You can get a surveyor and it is helpful from time to time. If you call a builder to carry out work and it does not fix his problem, he may claim it was an improper job or unnecessary. He may say he does n't want to pay his share. The surveyor will legally protect you (particularly) in larger works.

      I don't want to do anything until he has completed his internal work to see if this resolves the issue,

      Tell him you will instruct a surveyor, but if it turns out to be his fault, then it is chargeable to him.


        You need to make sure that you understand what the freeholder's responsibilities stated in the lease are, what the responsibilities of each leaseholder are, what costs you can expect the other leaseholder to contribute towards, and what the legal requirements that you have to adhere to are.

        It may well be worth you paying a suitably qualified person to go through the leases with you (you should have a copy of the other leaseholders lease in addition to your own, if you have one yourself) and explain the legal requirements for freeholders - but it's worth getting a better understanding first so you know what to ask!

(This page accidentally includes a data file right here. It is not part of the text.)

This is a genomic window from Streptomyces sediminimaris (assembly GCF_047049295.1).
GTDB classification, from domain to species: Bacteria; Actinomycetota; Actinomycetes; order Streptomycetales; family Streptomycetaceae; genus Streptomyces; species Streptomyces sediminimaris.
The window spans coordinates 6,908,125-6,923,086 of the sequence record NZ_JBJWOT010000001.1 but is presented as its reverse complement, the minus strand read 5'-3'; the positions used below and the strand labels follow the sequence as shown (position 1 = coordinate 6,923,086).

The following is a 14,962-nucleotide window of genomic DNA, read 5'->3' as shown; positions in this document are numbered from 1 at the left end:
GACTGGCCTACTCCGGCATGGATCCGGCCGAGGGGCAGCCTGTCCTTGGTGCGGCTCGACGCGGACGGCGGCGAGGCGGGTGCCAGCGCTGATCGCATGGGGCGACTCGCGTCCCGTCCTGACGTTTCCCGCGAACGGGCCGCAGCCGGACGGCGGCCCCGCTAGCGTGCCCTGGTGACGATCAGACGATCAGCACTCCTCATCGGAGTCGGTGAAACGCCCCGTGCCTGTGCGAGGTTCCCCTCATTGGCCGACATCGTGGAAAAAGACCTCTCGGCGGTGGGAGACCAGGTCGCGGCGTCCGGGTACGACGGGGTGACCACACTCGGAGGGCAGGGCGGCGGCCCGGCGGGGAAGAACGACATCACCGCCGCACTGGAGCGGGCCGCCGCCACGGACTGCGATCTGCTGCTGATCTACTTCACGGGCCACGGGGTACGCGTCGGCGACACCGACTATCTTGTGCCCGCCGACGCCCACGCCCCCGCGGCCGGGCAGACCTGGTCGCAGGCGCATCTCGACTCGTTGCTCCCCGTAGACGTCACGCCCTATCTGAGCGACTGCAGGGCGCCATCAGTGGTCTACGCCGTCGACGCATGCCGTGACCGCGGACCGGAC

Start by finding a copy of the RICS residential service charge management code (version 3 is the current one I believe, and should be possible to find online) and read it carefully.
        Also read all leases for your property carefully.


          I agree with Macromia, you should understand your duties and responsibilities as a freeholder. you should obtain and read both leases and the RICS residential management code.

          The leases may allow you to appoint a managing agent to carry out your duties but you may have difficulty finding an agent which is willing to take on a building with only 2 units,

          Instructing a surveyor each time the leaseholder raises an issue is likely to be considered excessive and the lease will probably require you to share the cost.

          Above all else, you should try to improve the relationship with the leaseholder, disputes can escalate out of control, so the sooner you can deal with them amicably the better, The price of a coffee or a beer will be insignificant compared to the costs of a legal battle,